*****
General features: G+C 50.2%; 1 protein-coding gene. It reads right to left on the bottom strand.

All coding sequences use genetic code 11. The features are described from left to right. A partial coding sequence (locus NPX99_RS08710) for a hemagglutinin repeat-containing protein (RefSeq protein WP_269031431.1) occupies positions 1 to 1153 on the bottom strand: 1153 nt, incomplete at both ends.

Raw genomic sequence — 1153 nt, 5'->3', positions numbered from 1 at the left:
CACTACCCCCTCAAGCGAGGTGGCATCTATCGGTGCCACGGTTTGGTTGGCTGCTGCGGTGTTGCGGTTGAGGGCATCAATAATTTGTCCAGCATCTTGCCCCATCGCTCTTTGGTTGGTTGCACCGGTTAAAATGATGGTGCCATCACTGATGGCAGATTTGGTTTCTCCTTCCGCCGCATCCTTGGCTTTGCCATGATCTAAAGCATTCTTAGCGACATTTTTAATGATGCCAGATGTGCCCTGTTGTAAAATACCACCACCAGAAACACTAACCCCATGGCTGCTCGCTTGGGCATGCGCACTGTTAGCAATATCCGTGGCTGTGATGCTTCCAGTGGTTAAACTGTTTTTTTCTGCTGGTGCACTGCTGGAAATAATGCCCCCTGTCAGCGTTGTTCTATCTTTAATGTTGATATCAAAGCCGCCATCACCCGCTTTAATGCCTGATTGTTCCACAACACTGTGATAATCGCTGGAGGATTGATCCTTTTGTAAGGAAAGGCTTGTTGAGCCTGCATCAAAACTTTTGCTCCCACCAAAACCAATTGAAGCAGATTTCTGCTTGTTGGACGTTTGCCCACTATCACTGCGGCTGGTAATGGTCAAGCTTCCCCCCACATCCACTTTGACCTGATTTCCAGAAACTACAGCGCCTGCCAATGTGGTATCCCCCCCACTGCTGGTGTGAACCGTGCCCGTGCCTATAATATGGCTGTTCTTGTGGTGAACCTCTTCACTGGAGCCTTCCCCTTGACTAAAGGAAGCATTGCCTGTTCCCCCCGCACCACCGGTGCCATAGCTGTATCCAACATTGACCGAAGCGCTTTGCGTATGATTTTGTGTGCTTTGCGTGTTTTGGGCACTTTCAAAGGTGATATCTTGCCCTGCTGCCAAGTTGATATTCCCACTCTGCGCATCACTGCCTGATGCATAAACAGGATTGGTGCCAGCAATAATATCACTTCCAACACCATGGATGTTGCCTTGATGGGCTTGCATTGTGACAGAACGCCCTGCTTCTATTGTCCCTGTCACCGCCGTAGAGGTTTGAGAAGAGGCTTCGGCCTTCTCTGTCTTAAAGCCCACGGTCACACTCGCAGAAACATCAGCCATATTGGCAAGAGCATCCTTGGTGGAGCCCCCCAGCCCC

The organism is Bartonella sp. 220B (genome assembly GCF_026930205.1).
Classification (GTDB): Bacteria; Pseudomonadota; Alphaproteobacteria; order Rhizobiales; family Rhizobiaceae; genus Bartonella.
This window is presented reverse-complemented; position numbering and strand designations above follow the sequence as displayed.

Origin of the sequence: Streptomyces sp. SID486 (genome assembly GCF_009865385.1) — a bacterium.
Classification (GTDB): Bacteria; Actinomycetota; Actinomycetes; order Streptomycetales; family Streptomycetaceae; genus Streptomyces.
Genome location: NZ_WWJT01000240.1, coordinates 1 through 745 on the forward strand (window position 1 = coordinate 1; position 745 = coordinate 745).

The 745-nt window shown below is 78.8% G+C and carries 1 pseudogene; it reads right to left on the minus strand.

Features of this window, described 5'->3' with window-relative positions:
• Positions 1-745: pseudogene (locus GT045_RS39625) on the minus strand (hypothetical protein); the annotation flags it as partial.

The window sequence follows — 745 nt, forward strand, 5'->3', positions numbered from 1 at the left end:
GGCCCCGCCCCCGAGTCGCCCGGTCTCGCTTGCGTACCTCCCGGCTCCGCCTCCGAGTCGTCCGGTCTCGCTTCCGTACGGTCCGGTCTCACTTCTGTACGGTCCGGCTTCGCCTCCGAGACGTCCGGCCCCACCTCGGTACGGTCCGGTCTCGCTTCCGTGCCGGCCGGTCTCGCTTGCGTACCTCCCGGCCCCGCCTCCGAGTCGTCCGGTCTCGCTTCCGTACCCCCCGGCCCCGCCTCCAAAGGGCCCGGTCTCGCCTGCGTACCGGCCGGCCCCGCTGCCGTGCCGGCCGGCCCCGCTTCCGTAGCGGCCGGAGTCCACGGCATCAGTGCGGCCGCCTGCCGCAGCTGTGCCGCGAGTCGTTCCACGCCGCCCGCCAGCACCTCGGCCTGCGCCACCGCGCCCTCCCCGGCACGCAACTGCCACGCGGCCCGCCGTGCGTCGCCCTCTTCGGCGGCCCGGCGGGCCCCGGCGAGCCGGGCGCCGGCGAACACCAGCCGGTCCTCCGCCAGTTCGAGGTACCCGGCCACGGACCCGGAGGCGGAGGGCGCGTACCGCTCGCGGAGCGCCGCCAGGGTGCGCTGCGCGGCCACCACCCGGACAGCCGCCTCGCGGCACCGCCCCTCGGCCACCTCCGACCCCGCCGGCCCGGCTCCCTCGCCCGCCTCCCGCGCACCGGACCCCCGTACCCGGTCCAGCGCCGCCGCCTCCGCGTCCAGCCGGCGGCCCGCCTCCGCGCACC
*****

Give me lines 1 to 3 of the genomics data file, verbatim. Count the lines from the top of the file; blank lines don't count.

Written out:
General features: G+C 50.2%; 1 protein-coding gene. It reads right to left on the bottom strand.

All coding sequences use genetic code 11. The features are described from left to right. A partial coding sequence (locus NPX99_RS08710) for a hemagglutinin repeat-containing protein (RefSeq protein WP_269031431.1) occupies positions 1 to 1153 on the bottom strand: 1153 nt, incomplete at both ends.

Raw genomic sequence — 1153 nt, 5'->3', positions numbered from 1 at the left: